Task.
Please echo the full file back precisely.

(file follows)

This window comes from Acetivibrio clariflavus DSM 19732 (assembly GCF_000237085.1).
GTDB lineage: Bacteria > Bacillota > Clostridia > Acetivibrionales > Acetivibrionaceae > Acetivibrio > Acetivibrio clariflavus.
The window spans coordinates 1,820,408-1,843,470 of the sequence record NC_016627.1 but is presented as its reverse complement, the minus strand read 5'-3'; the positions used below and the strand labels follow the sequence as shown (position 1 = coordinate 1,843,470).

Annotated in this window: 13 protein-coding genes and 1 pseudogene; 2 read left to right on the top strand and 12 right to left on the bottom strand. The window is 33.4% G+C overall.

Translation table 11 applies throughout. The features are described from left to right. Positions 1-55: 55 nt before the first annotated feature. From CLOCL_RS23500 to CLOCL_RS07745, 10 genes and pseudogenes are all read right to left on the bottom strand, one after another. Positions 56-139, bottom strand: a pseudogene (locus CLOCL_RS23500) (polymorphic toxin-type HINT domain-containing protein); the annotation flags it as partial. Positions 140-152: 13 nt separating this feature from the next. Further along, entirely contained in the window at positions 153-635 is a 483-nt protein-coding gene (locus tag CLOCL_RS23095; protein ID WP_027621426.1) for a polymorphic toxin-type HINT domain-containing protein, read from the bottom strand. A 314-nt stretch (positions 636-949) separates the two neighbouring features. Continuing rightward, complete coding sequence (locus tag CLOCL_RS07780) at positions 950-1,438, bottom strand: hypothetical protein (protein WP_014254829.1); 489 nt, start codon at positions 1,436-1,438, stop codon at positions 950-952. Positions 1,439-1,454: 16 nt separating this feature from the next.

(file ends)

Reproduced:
This window comes from Acetivibrio clariflavus DSM 19732 (assembly GCF_000237085.1).
GTDB lineage: Bacteria > Bacillota > Clostridia > Acetivibrionales > Acetivibrionaceae > Acetivibrio > Acetivibrio clariflavus.
The window spans coordinates 1,820,408-1,843,470 of the sequence record NC_016627.1 but is presented as its reverse complement, the minus strand read 5'-3'; the positions used below and the strand labels follow the sequence as shown (position 1 = coordinate 1,843,470).

Annotated in this window: 13 protein-coding genes and 1 pseudogene; 2 read left to right on the top strand and 12 right to left on the bottom strand. The window is 33.4% G+C overall.

Translation table 11 applies throughout. The features are described from left to right. Positions 1-55: 55 nt before the first annotated feature. From CLOCL_RS23500 to CLOCL_RS07745, 10 genes and pseudogenes are all read right to left on the bottom strand, one after another. Positions 56-139, bottom strand: a pseudogene (locus CLOCL_RS23500) (polymorphic toxin-type HINT domain-containing protein); the annotation flags it as partial. Positions 140-152: 13 nt separating this feature from the next. Further along, entirely contained in the window at positions 153-635 is a 483-nt protein-coding gene (locus tag CLOCL_RS23095; protein ID WP_027621426.1) for a polymorphic toxin-type HINT domain-containing protein, read from the bottom strand. A 314-nt stretch (positions 636-949) separates the two neighbouring features. Continuing rightward, complete coding sequence (locus tag CLOCL_RS07780) at positions 950-1,438, bottom strand: hypothetical protein (protein WP_014254829.1); 489 nt, start codon at positions 1,436-1,438, stop codon at positions 950-952. Positions 1,439-1,454: 16 nt separating this feature from the next.